So i sit in my warm chair, thinking about how my family has nursed and cared for my grandma. Tirelessly. The nurses that pump her with fluids 3x a week, 2 hours each time just to keep her hydrated. But she'll not be nursed back to health. She won't be given the care that causes her to live again. because it doesn't exist this side of heaven. And i know she wants to live. i know because she told my mom that she didn't want to leave her family. And my heart breaks a little more each day. When reality checks in again just enough to catch me off guard, my tears are real again. I ate a bowl of soup in my car yesterday. In our driveway. I've never done that before. But my car has never been quite the sanctuary that it has been lately. I had my cry and my soup and i trudged through the rest of the day.
The stupidest things make me cry. last weekend, it was a potato chip. My mom bought a bag of chips from a health food store. when my grandma ate one and said, "yea! these are really good." I almost lost it. Why? Because it's normal. Eating a chip is normal. But not to her. Anything that crunches, she usually can't eat. even if it's a vegetable. But she ate a potato chip. and for that one moment, im sure she felt normal.
Yesterday when i went to get her from the doctor's office after her hydration appointment, i saw her gingerly walk up to the desk, pull out 2 one dollar bills and buy 2 candy bars. Maybe because she thought she'd be able to eat them. And i wanted to cry. like i am now. at work. and i didnt understand then why it made me sad. but now, i know.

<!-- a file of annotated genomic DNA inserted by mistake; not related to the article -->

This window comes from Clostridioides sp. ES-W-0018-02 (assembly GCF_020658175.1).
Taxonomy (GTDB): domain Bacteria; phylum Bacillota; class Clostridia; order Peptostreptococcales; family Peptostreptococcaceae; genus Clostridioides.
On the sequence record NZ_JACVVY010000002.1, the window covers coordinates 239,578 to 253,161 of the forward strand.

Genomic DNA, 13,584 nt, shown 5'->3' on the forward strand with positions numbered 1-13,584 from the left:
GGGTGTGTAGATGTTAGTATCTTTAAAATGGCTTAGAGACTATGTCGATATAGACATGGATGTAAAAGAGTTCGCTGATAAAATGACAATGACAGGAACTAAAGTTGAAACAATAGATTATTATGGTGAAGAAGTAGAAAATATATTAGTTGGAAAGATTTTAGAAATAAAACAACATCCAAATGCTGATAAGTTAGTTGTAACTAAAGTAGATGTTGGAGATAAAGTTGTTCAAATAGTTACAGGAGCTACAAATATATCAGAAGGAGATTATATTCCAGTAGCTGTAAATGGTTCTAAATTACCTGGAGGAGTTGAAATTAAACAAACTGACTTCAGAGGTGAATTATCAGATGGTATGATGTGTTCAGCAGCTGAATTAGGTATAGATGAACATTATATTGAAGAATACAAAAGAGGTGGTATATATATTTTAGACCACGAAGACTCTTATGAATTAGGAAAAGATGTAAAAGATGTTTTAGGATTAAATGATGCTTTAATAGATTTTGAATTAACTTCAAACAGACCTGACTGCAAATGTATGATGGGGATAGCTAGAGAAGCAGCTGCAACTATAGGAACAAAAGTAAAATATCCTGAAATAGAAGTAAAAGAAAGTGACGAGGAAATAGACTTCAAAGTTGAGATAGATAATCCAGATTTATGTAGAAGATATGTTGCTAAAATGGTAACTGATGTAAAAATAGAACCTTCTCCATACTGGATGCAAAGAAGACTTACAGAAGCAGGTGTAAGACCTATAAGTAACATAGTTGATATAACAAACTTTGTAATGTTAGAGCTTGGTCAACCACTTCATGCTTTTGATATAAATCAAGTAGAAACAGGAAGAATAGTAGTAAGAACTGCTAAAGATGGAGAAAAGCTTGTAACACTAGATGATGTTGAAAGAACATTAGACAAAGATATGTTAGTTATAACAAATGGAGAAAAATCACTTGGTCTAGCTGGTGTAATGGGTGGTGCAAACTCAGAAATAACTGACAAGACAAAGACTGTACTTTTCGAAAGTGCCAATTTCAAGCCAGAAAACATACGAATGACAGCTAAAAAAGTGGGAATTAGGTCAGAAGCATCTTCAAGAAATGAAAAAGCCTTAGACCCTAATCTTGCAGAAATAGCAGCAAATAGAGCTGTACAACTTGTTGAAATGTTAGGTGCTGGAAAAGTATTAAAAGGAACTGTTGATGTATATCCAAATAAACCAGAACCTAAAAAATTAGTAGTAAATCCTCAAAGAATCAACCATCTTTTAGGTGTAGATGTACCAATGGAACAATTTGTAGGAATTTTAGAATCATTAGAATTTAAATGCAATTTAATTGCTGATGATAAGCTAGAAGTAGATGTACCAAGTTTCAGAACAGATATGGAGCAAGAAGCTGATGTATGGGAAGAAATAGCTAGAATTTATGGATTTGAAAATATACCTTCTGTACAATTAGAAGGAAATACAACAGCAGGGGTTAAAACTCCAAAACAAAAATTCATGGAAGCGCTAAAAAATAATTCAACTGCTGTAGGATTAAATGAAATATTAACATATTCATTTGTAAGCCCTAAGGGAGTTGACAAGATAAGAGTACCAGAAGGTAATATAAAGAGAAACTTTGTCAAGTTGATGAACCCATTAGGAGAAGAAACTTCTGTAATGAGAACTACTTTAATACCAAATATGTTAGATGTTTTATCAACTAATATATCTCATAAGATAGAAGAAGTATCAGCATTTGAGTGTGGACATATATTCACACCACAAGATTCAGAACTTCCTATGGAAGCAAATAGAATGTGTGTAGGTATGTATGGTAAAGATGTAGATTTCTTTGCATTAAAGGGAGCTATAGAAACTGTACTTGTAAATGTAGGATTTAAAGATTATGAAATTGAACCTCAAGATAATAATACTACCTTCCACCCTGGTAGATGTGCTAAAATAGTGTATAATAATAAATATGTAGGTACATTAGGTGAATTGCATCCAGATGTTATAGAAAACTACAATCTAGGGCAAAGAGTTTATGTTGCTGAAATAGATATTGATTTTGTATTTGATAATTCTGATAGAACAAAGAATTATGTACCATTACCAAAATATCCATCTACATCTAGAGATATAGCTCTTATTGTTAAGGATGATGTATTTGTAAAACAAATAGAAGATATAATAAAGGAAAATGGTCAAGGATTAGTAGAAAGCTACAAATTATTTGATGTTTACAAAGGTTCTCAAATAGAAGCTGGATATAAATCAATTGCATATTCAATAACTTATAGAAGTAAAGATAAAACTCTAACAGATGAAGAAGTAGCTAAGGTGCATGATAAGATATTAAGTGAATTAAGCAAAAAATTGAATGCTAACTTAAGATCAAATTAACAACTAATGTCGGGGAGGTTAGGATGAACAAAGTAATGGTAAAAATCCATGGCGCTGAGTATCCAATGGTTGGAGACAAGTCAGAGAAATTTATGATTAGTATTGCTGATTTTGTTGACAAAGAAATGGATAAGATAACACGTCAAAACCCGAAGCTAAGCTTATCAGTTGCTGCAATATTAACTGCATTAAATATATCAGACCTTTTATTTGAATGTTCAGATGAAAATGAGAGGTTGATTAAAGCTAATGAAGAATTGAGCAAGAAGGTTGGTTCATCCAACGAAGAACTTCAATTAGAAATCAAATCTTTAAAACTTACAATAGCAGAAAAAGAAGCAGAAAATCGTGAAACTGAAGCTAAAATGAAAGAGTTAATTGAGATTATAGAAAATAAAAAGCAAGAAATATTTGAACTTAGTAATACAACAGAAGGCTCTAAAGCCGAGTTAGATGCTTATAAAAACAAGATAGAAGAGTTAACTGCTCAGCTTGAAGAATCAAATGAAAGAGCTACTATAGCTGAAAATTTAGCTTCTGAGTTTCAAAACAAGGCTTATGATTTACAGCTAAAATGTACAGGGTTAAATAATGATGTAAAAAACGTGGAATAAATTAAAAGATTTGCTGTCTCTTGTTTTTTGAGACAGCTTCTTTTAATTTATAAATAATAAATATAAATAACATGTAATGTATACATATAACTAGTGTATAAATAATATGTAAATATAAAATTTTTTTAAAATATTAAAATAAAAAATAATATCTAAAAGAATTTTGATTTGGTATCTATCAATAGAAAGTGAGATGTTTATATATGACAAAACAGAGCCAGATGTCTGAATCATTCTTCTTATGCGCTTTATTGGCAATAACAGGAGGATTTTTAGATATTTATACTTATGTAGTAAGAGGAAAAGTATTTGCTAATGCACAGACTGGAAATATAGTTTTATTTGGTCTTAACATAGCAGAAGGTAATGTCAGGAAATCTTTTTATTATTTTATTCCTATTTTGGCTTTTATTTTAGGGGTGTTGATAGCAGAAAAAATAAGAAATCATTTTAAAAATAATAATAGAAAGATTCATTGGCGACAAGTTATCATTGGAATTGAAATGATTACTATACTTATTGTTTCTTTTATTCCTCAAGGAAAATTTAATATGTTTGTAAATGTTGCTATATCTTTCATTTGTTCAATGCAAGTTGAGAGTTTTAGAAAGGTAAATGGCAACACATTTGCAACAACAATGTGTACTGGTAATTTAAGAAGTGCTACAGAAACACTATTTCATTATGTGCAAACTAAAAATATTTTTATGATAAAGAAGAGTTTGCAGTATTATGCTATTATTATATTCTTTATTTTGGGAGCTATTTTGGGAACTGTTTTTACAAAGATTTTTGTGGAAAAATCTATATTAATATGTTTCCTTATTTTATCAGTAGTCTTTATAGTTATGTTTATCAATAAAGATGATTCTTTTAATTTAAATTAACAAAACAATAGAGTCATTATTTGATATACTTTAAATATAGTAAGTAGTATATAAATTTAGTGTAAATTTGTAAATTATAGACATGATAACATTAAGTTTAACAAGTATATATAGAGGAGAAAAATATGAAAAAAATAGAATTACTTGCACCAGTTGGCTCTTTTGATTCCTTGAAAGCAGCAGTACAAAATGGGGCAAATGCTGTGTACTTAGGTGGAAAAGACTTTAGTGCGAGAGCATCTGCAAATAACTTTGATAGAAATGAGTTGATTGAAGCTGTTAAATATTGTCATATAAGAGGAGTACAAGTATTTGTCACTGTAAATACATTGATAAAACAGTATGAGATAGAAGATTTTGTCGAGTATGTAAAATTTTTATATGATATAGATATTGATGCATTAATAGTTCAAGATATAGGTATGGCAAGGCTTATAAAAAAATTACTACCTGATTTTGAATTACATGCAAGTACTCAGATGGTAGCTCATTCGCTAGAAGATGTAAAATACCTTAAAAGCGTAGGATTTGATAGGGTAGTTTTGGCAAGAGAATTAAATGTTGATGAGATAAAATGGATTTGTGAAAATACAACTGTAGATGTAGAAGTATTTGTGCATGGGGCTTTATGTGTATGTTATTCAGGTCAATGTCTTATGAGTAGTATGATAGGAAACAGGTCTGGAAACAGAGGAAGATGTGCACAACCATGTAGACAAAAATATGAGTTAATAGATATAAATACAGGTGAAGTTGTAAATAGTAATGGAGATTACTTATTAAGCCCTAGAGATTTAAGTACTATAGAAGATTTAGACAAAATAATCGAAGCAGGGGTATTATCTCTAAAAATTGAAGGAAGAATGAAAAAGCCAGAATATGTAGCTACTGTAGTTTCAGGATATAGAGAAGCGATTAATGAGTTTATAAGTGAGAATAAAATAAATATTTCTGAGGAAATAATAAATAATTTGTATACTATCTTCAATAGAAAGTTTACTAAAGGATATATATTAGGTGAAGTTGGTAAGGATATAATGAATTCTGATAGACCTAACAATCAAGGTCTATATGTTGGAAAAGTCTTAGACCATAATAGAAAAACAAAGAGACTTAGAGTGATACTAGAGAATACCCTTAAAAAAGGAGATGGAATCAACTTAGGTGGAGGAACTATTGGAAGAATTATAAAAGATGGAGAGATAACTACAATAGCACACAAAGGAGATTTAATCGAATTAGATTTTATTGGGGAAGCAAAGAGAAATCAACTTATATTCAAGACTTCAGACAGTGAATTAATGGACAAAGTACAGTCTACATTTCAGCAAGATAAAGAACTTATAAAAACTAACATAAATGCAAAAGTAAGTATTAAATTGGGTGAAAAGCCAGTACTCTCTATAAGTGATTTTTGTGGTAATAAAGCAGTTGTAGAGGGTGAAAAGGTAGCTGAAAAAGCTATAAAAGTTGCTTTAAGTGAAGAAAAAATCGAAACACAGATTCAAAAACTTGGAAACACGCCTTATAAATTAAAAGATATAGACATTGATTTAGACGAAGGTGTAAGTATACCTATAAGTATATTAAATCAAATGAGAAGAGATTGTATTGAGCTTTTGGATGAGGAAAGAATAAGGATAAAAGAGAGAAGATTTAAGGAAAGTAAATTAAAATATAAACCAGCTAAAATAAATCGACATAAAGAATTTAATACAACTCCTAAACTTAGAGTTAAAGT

Watching her buy those candy bars made me think of a little kid buying a candy bar. Small and barely able to see over the counter to hand the clerk the bills. with an innocence so pure, you couldn't help but cry. i've been thru a season of grief before and eve then, i remembered weird things that seem so totally random and im still not sure why i have them locked in a memory vault. I stood at the door, pissed off at the world that my Bible app wouldn't open up on my phone. Then i looked up and saw her give me a half-hearted smile as she emerged from the back room. The full waiting room seemed distant, like a fog. Like when your ears are plugged underwater and everything sounds muffled. All i saw was her at the counter, innocently plucking $2 from her wallet and almost shamefully stick the 2 candy bars in her purse. And i knew she wouldn't be able to eat them. Just as much as im sure she knew it too. But honestly, i think she did it just to feel normal.
And it's hard to feel normal in an oncology waiting room.